Horror and true crime. Uplifting family-oriented tales worthy of Disney. And journalism digging up dirt on the rich and famous. Such stories are not just pitch-perfect for podcasting – once they become hits, the shows are fit and ready to make the journey to film and TV when Hollywood calls.

Major streaming and traditional media companies have recently invested over $2 billion in podcasting deals, raising comparisons with the heady early days of television. This digital gold rush has many podcasters giddy with dreams of making it big in Hollywood.

But as book authors have discovered over a century of adaptations, the appetite for content in La-La Land is voracious, leading to business terms that require absolute control of intellectual property.

Click below to listen to the latest episode of the Velocity of Content podcast.

For the RightsTech Summit in September, I moderated a panel discussion laying out what creators, performers, and rights owners should know when it comes to developing content for audiobooks and podcasts.

Panelists were –

Alexia Bedat of New York City-based Klaris Law. Bedat works with clients from podcast and audiobook production companies to documentary filmmakers and studios. Her practice includes pre-publication and pre-broadcast review; IP licensing; negotiating and drafting development, financing, and distribution agreements; and acting as production counsel in the film, television, and audio industries.

Suemyra A. Shah, Senior Corporate Counsel for Audible, a leading creator and provider of premium audio storytelling and the largest producer of audiobooks in the world. A wholly owned subsidiary of Amazon, Audible is the United States’ largest audiobook producer and retailer and hosts more than 675,000 audio programs from audiobook publishers, broadcasters, magazine and newspaper publishers, and other partners.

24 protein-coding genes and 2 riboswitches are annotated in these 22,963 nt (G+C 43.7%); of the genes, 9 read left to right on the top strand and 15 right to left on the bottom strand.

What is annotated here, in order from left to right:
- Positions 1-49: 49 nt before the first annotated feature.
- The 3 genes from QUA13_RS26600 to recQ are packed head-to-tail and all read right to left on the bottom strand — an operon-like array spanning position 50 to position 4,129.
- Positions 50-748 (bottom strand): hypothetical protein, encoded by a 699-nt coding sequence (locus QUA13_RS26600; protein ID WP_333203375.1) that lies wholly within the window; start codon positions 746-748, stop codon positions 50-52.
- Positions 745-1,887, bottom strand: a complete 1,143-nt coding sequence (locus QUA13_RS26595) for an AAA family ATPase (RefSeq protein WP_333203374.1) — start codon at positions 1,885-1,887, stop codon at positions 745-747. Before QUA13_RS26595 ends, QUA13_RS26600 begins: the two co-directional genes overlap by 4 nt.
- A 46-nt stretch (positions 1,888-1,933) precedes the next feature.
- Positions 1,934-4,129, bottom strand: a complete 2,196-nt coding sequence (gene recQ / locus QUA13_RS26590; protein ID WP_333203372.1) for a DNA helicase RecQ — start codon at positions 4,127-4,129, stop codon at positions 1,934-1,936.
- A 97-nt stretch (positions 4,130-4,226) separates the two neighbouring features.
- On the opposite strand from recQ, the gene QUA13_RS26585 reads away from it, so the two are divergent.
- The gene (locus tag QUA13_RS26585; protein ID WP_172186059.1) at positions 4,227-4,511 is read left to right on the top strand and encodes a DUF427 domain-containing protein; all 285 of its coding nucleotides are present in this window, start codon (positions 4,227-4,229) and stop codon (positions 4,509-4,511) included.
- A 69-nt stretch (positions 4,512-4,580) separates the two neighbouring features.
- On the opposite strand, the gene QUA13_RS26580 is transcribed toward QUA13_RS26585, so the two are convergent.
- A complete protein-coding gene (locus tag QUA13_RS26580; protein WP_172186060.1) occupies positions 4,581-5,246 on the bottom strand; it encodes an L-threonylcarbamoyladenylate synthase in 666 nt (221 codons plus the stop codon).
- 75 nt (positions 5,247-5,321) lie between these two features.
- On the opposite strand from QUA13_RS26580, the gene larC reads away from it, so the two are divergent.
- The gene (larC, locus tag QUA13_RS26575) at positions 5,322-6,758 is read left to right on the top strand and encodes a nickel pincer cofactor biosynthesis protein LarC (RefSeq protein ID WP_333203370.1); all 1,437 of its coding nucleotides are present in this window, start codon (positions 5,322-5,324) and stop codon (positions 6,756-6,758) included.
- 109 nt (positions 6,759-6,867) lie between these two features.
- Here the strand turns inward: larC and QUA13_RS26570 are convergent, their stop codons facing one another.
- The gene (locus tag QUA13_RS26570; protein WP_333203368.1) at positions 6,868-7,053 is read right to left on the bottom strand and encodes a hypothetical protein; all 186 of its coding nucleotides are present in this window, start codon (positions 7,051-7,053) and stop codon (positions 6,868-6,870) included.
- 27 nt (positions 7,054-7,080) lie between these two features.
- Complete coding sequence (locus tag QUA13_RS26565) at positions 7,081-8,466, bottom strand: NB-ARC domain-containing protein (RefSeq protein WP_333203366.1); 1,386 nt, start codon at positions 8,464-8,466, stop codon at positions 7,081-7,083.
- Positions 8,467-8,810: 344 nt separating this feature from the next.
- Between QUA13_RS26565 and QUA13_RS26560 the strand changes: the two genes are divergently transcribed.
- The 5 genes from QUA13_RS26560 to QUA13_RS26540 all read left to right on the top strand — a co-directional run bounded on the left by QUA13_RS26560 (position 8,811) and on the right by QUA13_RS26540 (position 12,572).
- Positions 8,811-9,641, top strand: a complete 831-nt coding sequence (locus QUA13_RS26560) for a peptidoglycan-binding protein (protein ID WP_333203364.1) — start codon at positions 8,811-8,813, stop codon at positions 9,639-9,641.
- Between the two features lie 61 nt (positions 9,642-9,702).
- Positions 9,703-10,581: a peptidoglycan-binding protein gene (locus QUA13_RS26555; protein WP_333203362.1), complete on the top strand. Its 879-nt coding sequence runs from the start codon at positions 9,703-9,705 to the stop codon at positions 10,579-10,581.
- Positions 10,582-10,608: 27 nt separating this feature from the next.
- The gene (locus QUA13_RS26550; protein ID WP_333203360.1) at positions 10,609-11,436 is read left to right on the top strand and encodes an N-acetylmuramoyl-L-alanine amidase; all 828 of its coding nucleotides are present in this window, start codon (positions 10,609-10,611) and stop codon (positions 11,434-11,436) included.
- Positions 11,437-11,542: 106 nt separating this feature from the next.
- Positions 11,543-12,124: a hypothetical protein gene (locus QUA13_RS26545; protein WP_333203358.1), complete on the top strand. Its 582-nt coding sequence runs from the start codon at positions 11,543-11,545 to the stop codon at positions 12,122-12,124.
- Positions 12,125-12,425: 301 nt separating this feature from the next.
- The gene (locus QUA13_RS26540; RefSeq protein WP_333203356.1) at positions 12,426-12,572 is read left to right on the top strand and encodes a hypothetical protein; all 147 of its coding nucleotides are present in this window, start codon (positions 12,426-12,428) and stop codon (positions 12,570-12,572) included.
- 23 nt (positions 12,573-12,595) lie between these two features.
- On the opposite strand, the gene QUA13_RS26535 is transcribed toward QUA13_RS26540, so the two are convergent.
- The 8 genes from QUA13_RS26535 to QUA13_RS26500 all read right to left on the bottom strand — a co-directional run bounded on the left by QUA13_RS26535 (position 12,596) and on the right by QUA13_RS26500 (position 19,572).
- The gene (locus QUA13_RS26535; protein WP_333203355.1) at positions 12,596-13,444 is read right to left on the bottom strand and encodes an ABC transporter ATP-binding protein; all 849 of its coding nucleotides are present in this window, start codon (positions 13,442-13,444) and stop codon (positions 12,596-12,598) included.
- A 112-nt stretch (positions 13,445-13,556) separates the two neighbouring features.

Michele Cobb is Executive Director of the US-based Audio Publishers Association a not-for-profit trade association that advocates the common, collective business interests of audio publishers. She is also executive director of The Podcast Academy, the only professional membership organization uniting podcast creators and industry leaders.


Author: Christopher Kenneally

Christopher Kenneally hosts CCC's Velocity of Content podcast series, which debuted in 2006 and is the longest continuously running podcast covering the publishing industry. As CCC's Senior Director, Marketing, he is responsible for organizing and hosting programs that address the business needs of all stakeholders in publishing and research. His reporting has appeared in the New York Times, Boston Globe, Los Angeles Times, The Independent (London), WBUR-FM, NPR, and WGBH-TV.
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